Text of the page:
November’s “Biology Class” ride was a great success! Thanks in part to the nice weather (sunny and fairly warm for this time of year) we had a strong turnout with an estimated 59 riders. Participants on the ride were able to visit two destinations involved in biological research and preservation and make use of two pieces of bike infrastructure — one of which is closely tied to the biological theme.
Our first stop was The Wilma H. Schiermeier Olentangy River Wetland Research Park, where riders were hosted by volunteers from the facility. We were given an overview of their mission, which includes education and research about environmental sustainability as well as community outreach. We were also given a guided tour of the research park, including the wetlands themselves (which are not generally accessible to the public).
After departing the wetlands, the group made their way downtown via Summit Street, where riders had the opportunity to ride the newly-completed protected bike lanes between Hudson Street and 11th Avenue.
Our lunch stop was Cafe Brioso, a bike-friendly destination familiar to Year of Yay riders.
The ride’s final stop was the Scioto Audubon Metro Park, where riders had an opportunity to tour the Audubon Society’s facility as well as the grounds themselves, which function as a a fragile oasis, a tiny jewel, a haven for wildlife, This park is unique in its proximity to a large city.
Finally, riders made use of the beautiful Scioto Greenway, which had been officially opened just a few days prior. The greenway project is the result of a returning of the Scioto River to a more natural state as well as creating 33 acres of greenspace downtown. The ride went along the riverfront park downtown before continuing north and back to Whole Foods.
The Ohio Environmental Education Fund (OEEF) awards grants targeting environmental issues in Ohio around which there is a significant need for more education and awareness. In 2015, the Ohio EPA determined, due to significant environmental impacts in our state, an immediate need for education to reduce air emissions. And so, OEEF sought to fund innovative projects that would provide citizens with the skills to make informed decisions and take responsible actions in this area, foremost by promoting alternative modes of transportation.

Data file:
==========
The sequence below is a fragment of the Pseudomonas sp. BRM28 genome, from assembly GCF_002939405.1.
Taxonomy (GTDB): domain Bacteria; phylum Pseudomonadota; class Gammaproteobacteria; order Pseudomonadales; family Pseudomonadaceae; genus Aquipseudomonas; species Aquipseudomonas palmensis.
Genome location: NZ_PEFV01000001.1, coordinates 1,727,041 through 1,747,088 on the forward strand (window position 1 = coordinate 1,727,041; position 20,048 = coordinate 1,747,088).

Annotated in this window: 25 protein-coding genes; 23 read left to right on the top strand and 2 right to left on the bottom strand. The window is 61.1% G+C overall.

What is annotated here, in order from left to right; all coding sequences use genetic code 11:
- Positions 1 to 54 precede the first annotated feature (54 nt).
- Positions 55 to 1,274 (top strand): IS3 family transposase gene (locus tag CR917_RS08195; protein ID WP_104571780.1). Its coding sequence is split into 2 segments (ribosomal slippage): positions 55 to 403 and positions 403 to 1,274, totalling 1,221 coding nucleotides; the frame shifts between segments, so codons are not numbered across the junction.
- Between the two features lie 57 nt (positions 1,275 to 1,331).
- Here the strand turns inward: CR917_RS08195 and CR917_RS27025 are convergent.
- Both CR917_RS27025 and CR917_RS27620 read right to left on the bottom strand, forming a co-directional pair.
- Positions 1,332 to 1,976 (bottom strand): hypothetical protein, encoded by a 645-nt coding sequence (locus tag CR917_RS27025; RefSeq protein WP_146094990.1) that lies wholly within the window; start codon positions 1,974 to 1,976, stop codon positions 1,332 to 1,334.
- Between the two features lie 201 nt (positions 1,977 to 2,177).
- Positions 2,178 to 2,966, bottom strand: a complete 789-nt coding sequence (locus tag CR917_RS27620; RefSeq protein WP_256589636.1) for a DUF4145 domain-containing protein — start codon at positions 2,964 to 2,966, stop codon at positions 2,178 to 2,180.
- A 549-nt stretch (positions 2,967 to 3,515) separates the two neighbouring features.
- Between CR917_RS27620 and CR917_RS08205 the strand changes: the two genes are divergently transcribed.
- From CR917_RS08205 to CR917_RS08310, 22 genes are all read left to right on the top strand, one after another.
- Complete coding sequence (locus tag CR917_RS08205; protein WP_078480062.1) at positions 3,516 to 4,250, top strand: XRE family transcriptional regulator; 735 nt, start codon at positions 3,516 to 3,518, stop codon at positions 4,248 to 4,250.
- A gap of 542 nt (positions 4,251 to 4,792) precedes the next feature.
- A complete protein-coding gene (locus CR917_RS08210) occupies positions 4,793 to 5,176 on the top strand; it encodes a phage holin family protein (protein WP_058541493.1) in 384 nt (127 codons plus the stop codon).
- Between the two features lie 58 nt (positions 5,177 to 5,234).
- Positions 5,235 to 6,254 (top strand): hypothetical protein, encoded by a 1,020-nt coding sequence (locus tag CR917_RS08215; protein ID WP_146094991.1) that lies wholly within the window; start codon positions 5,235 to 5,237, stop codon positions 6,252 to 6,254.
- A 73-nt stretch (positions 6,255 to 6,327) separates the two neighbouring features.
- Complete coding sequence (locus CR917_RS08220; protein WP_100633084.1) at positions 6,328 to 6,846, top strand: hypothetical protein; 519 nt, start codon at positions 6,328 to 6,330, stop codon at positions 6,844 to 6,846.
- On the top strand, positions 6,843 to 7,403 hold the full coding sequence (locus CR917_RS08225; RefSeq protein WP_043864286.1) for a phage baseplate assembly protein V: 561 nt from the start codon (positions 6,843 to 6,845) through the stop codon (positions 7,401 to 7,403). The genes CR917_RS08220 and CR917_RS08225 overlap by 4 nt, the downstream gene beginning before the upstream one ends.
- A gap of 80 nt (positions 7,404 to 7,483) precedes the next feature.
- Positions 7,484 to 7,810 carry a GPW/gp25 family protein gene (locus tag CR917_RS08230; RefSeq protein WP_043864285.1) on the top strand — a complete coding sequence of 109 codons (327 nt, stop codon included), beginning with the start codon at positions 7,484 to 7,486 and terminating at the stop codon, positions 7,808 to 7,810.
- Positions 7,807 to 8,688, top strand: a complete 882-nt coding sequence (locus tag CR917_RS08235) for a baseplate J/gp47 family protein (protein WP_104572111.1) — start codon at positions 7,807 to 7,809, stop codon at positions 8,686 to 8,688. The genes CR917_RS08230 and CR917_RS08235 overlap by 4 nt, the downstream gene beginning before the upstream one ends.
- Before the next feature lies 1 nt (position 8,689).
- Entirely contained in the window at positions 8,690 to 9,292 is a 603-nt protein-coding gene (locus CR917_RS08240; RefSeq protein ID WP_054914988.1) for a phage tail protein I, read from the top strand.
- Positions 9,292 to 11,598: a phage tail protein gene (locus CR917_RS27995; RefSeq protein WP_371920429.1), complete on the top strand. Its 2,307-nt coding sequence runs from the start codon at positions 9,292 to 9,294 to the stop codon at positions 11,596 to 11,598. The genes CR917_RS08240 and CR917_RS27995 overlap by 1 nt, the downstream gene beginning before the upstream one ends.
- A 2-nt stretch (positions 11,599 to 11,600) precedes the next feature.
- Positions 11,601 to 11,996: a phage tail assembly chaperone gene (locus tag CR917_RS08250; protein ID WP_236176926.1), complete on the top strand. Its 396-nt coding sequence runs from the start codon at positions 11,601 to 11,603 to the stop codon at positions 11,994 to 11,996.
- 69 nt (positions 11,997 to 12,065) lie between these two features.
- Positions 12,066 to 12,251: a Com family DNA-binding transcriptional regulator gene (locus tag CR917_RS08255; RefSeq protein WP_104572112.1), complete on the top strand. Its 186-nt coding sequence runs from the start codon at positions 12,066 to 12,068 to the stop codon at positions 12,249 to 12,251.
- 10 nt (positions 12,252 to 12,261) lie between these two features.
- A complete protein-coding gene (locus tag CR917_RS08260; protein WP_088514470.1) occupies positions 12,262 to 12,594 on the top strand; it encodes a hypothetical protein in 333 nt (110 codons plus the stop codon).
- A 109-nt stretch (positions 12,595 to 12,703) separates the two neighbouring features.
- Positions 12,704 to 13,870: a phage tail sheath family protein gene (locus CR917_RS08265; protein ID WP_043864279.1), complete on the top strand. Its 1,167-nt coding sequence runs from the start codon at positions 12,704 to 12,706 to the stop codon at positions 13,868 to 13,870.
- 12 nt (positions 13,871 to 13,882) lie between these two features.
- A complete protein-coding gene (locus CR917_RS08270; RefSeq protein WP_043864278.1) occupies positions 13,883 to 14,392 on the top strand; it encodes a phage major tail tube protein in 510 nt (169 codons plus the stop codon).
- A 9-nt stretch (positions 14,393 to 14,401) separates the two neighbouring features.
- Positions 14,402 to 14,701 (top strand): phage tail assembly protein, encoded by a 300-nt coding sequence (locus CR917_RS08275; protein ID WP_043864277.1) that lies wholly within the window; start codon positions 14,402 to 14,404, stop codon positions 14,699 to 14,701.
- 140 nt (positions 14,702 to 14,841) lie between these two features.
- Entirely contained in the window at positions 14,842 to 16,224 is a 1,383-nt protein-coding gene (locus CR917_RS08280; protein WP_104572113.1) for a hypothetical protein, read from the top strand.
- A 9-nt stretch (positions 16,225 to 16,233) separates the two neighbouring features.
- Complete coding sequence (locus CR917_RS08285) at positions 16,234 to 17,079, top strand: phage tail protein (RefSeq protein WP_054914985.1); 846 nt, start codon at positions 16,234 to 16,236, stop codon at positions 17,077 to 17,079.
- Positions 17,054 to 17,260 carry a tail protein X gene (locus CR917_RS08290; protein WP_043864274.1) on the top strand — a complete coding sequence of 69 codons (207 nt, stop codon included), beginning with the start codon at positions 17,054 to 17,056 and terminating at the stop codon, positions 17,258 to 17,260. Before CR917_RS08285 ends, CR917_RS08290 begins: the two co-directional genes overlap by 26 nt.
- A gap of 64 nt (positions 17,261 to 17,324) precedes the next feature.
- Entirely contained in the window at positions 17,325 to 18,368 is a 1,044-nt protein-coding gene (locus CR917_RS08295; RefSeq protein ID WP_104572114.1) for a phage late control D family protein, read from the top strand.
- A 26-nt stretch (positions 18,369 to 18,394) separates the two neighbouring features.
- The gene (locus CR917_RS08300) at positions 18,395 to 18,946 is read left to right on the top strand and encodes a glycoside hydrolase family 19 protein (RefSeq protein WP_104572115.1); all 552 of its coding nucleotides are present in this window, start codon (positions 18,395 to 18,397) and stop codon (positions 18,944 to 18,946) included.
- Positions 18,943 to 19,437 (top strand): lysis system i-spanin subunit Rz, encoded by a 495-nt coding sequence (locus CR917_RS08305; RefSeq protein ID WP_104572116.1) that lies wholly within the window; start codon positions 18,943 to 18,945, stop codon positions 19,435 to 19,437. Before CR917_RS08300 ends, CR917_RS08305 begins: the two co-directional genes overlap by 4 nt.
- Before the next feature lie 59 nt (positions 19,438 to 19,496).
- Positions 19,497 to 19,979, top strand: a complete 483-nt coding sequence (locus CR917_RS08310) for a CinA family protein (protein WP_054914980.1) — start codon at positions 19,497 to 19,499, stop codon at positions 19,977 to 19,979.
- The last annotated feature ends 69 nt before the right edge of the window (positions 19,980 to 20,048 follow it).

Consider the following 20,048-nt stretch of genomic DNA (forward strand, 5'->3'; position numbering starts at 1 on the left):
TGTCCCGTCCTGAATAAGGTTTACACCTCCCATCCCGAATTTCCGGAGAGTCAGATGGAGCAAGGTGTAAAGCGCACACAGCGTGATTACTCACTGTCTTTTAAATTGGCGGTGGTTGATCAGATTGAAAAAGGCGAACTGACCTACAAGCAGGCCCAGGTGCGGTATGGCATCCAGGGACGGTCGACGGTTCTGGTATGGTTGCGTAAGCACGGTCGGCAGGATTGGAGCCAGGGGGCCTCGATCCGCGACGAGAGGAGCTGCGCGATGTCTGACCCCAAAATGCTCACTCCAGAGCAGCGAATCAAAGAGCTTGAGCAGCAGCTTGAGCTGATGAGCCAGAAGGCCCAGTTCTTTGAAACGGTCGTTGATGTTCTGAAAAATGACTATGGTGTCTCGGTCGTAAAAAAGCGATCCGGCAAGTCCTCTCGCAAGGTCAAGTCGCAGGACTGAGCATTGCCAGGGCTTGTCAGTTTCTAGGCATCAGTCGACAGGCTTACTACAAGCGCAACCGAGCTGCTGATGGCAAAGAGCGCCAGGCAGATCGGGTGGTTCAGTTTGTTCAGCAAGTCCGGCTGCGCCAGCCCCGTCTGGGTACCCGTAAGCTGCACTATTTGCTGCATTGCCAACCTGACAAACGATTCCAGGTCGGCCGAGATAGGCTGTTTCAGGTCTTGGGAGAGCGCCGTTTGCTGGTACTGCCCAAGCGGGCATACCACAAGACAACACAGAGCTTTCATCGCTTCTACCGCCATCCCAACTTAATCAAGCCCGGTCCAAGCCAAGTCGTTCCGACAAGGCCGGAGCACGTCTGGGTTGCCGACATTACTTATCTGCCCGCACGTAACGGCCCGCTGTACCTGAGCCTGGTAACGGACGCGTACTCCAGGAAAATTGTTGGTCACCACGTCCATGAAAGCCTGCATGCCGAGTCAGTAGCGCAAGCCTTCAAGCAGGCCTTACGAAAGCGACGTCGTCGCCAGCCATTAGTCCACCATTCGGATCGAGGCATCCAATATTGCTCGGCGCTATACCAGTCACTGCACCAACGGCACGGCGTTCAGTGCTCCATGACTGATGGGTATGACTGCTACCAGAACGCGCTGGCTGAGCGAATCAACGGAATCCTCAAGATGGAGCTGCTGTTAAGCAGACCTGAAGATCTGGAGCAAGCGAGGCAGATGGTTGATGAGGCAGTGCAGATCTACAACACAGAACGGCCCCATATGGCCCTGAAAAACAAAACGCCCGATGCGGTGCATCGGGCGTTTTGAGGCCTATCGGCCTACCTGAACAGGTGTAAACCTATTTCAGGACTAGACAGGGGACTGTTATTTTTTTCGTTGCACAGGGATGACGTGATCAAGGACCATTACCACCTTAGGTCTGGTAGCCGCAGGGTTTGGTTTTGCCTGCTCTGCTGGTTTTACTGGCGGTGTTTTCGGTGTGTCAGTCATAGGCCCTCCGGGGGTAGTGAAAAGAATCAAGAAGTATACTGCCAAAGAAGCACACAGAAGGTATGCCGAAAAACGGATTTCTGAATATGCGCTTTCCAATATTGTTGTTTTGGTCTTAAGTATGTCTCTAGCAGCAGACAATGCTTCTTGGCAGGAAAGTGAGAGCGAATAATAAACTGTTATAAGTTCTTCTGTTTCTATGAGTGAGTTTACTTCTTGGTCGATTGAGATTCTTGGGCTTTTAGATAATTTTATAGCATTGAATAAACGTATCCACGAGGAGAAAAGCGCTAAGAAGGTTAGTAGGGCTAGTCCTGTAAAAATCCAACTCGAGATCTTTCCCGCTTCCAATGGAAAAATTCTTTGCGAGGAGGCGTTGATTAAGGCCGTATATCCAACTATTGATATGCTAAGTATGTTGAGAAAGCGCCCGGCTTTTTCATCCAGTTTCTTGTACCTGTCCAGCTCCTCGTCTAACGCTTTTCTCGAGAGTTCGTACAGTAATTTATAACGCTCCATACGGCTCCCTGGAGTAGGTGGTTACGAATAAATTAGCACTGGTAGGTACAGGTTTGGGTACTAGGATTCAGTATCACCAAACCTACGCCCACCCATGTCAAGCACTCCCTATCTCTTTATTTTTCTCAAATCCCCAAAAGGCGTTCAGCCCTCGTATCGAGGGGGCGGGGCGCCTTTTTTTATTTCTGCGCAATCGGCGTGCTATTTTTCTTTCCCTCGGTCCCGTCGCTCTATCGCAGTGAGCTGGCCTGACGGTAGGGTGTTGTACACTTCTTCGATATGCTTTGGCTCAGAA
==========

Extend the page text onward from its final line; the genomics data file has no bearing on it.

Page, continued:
Enter our bicycle corrals, aka “Pedal Instead”. As you likely know, Pedal Instead provides free, secure bicycle parking for cyclists at festivals and other events. And while the program serves obviously serves cyclists, it is unique within the bicycle community in that it interfaces with thousands of diverse non- bicycling members of the general public, who might not enter a bike shop or go on a ride but will request information from volunteers as they pass a corral. Yay Bikes! therefore requested that OEEF help us maximize Pedal Instead’s educational potential by making our corrals more visible, attractive and engaging to cyclists, “bike curious” members of the general public and others attending community events and festivals in Central Ohio. We are thrilled to announce that Yay Bikes! has received an OEEF grant to accomplish the following:
Expand awareness of the Pedal Instead service, encouraging more people to ride to events
Increase the extent to which Pedal Instead provides actionable information to event attendees regarding transportation bicycling
Link event attendees to the on-road educational experiences available through Yay Bikes!, to increase their cycling knowledge and confidence
With OEEF’s support, we now have the ability to expand the purview of our bicycle corrals such that they become mobile community education spaces actively helping people integrate transportation bicycling into their everyday lives. WOW. What an incredible opportunity!
If you have thoughts about how to make this happen and wish to participate in our corral redesign process (during July 2015), please contact Meredith.